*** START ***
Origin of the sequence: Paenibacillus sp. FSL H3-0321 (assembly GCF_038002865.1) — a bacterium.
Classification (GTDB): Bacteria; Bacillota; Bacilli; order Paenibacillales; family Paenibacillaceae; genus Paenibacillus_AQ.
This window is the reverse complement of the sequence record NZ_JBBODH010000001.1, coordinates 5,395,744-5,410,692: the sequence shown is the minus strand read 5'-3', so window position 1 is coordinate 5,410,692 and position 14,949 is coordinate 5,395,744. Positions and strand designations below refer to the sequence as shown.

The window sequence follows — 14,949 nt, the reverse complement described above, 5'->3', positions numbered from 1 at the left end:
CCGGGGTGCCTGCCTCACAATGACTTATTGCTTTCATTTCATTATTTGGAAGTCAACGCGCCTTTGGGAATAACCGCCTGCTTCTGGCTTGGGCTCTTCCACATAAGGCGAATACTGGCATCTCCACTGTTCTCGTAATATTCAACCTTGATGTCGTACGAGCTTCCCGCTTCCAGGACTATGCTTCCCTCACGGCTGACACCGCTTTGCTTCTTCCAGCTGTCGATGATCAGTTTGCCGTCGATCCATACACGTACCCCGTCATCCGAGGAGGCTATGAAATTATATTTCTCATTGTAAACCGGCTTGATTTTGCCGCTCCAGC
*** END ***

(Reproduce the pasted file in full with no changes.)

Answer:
Origin of the sequence: Paenibacillus sp. FSL H3-0321 (assembly GCF_038002865.1) — a bacterium.
Classification (GTDB): Bacteria; Bacillota; Bacilli; order Paenibacillales; family Paenibacillaceae; genus Paenibacillus_AQ.
This window is the reverse complement of the sequence record NZ_JBBODH010000001.1, coordinates 5,395,744-5,410,692: the sequence shown is the minus strand read 5'-3', so window position 1 is coordinate 5,410,692 and position 14,949 is coordinate 5,395,744. Positions and strand designations below refer to the sequence as shown.

The window sequence follows — 14,949 nt, the reverse complement described above, 5'->3', positions numbered from 1 at the left end:
CCGGGGTGCCTGCCTCACAATGACTTATTGCTTTCATTTCATTATTTGGAAGTCAACGCGCCTTTGGGAATAACCGCCTGCTTCTGGCTTGGGCTCTTCCACATAAGGCGAATACTGGCATCTCCACTGTTCTCGTAATATTCAACCTTGATGTCGTACGAGCTTCCCGCTTCCAGGACTATGCTTCCCTCACGGCTGACACCGCTTTGCTTCTTCCAGCTGTCGATGATCAGTTTGCCGTCGATCCATACACGTACCCCGTCATCCGAGGAGGCTATGAAATTATATTTCTCATTGTAAACCGGCTTGATTTTGCCGCTCCAGC